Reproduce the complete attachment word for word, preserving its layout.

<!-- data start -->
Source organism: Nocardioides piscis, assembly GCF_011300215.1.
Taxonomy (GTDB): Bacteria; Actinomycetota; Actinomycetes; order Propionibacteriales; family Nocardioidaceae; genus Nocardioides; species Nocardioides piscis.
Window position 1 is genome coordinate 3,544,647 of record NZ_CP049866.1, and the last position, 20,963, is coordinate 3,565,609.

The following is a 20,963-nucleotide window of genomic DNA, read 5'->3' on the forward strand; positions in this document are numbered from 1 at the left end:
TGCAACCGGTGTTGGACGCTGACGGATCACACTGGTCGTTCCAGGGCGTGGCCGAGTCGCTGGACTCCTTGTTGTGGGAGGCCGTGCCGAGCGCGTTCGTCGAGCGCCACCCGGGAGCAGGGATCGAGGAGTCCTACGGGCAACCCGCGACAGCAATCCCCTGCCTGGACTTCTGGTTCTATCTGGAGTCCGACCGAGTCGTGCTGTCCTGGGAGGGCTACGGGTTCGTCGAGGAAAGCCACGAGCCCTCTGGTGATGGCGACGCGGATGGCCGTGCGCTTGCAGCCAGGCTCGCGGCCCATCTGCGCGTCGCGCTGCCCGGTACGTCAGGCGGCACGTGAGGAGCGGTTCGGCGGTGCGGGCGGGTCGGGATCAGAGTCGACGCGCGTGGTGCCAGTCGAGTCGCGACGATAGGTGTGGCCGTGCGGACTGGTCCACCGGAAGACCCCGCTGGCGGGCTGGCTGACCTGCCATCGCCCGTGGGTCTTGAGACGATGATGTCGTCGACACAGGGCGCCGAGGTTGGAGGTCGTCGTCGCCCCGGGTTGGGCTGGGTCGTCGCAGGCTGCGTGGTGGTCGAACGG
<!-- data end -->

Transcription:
Source organism: Nocardioides piscis, assembly GCF_011300215.1.
Taxonomy (GTDB): Bacteria; Actinomycetota; Actinomycetes; order Propionibacteriales; family Nocardioidaceae; genus Nocardioides; species Nocardioides piscis.
Window position 1 is genome coordinate 3,544,647 of record NZ_CP049866.1, and the last position, 20,963, is coordinate 3,565,609.

The following is a 20,963-nucleotide window of genomic DNA, read 5'->3' on the forward strand; positions in this document are numbered from 1 at the left end:
TGCAACCGGTGTTGGACGCTGACGGATCACACTGGTCGTTCCAGGGCGTGGCCGAGTCGCTGGACTCCTTGTTGTGGGAGGCCGTGCCGAGCGCGTTCGTCGAGCGCCACCCGGGAGCAGGGATCGAGGAGTCCTACGGGCAACCCGCGACAGCAATCCCCTGCCTGGACTTCTGGTTCTATCTGGAGTCCGACCGAGTCGTGCTGTCCTGGGAGGGCTACGGGTTCGTCGAGGAAAGCCACGAGCCCTCTGGTGATGGCGACGCGGATGGCCGTGCGCTTGCAGCCAGGCTCGCGGCCCATCTGCGCGTCGCGCTGCCCGGTACGTCAGGCGGCACGTGAGGAGCGGTTCGGCGGTGCGGGCGGGTCGGGATCAGAGTCGACGCGCGTGGTGCCAGTCGAGTCGCGACGATAGGTGTGGCCGTGCGGACTGGTCCACCGGAAGACCCCGCTGGCGGGCTGGCTGACCTGCCATCGCCCGTGGGTCTTGAGACGATGATGTCGTCGACACAGGGCGCCGAGGTTGGAGGTCGTCGTCGCCCCGGGTTGGGCTGGGTCGTCGCAGGCTGCGTGGTGGTCGAACGG